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2013.11.29.I author: European Association of Development Agencies -

Science and technology statistics at regional level - updated

Eurostat has recently published updated statistical information that illustrates regional developments for science and technology indicators within the European Union. The domains covered are research and development (R&D;), the number of researchers, human resources in science and technology (HRST), employment in high technology sectors and patent applications.

30 of the 260 EU regions for which data are available had R & D intensity above 3.00 % in 2010. As such, they exceeded the 3 % target set by the Barcelona Council in 2002 and maintained within the Europe 2020 strategy. Among these 30 regions, 10 were in Germany, five in the United Kingdom, four in Sweden, three in Denmark and two each in Belgium, France, Austria and Finland. Together these 30 regions accounted for 38.4 % of all R & D expenditure in the EU-27.
The German R & D-intensive regions included a cluster of regions in south-western and south-eastern Germany: Rheinhessen-Pfalz, Stuttgart, Karlsruhe, Tübingen, Oberbayern, Mittelfranken and Darmstadt. These regions were also very important in absolute terms (as measured by their level of R & D expenditure, rather than their R & D intensity), as together they accounted for 13.4 % of all R & D expenditure in the EU-27 in 2009. The other German regions with R & D intensity above 3.00 %, from west to east, were Braunschweig (with an R & D intensity of 7.99 % — the highest value in the EU-27), Berlin and Dresden; these three regions together contributed 3.4 % to total R & D expenditure in the EU-27.

The most R & D-intensive region in the United Kingdom in 2009 was East Anglia (5.57 % — this region includes the area around Cambridge, which has a science park that benefits from close ties with the nearby university). The other R & D-intensive regions (with intensity above 3.00 %) were also in southern England and together these five British regions contributed 4.1 % to total R & D expenditure in the EU-27 in 2009.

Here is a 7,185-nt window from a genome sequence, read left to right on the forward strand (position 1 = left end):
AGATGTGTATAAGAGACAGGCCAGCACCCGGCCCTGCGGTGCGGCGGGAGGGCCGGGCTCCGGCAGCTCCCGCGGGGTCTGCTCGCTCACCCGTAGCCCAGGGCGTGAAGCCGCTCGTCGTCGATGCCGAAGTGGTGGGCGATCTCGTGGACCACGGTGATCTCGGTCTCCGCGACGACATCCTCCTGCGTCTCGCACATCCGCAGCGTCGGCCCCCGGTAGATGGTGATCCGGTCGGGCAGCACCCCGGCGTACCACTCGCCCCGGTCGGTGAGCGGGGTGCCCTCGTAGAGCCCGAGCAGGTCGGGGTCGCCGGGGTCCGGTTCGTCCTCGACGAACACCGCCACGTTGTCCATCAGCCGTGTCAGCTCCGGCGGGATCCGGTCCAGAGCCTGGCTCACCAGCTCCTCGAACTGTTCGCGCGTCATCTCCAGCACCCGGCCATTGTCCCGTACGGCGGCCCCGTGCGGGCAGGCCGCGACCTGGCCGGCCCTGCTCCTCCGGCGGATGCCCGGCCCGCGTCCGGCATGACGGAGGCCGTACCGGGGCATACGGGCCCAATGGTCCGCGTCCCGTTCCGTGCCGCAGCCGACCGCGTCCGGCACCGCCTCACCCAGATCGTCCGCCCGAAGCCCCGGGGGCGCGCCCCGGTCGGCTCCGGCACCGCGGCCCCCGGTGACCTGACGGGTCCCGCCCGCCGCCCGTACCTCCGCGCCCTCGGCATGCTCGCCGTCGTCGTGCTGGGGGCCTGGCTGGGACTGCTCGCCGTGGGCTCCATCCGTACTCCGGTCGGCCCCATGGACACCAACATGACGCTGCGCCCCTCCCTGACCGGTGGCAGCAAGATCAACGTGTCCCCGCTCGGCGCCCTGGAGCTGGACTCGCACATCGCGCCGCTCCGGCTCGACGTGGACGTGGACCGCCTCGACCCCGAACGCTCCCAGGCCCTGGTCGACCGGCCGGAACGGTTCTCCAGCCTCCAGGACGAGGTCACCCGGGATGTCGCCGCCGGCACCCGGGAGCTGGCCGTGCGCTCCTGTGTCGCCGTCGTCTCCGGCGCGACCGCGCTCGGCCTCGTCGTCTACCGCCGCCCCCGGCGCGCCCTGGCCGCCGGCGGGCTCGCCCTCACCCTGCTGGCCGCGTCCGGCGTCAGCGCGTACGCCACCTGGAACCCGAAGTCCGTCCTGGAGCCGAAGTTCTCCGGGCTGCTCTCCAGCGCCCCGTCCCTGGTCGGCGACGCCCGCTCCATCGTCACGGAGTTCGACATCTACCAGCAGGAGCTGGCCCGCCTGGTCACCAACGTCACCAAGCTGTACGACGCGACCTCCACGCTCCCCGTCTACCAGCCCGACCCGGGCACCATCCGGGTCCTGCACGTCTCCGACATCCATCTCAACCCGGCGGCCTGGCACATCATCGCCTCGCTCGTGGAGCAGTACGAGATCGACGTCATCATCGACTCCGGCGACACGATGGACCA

Nine of the regions where R & D intensity was over 3 % were located in the Nordic Member States, where the highest R & D intensity was 5.31 % in the Danish capital city region of Hovedstaden. The three Danish and four Swedish regions with R & D intensity above 3.00 % collectively contributed 6.5 % to total R & D expenditure in the EU-27 in 2009 while the two Finnish regions contributed 1.2 % in 2010.

The two Belgian regions with relatively high R & D intensity in 2009 were the Province/Provincie du Brabant Wallon, which was the second most R & D-intensive region in the EU (7.66 % of GDP), and the neighbouring Province/Provincie Vlaams-Brabant (3.56 %). As well as a large industrial area around the Belgian capital, these regions include the university towns of Louvain-la-Neuve (which has a science park) and Leuven. In France the highest R & D intensity in 2009 was recorded in the Midi-Pyrénées region (4.40 %); this area includes a cluster of R & D-intensive enterprises related to aerospace manufacturing, centred on Toulouse. The second highest R & D intensity in France was recorded in the capital city region of Île de France (3.02 %). The overall level of R & D expenditure in these two regions was high, particularly in the Île de France, which recorded by far the highest level of R & D expenditure among any of the NUTS level 2 regions in the EU; it alone contributed 7.1 % to total R & D expenditure in the EU-27 in 2009, and together with the region of Midi-Pyrénées the share of these two regions was 8.5%. In Austria the most R & D-intensive regions were Wien (3.93 %) and Steiermark (3.87 %), contributing 1.8 % to total R & D expenditure in the EU-27 in 2009.

Click here for the complete article and background documents.

 

 

 


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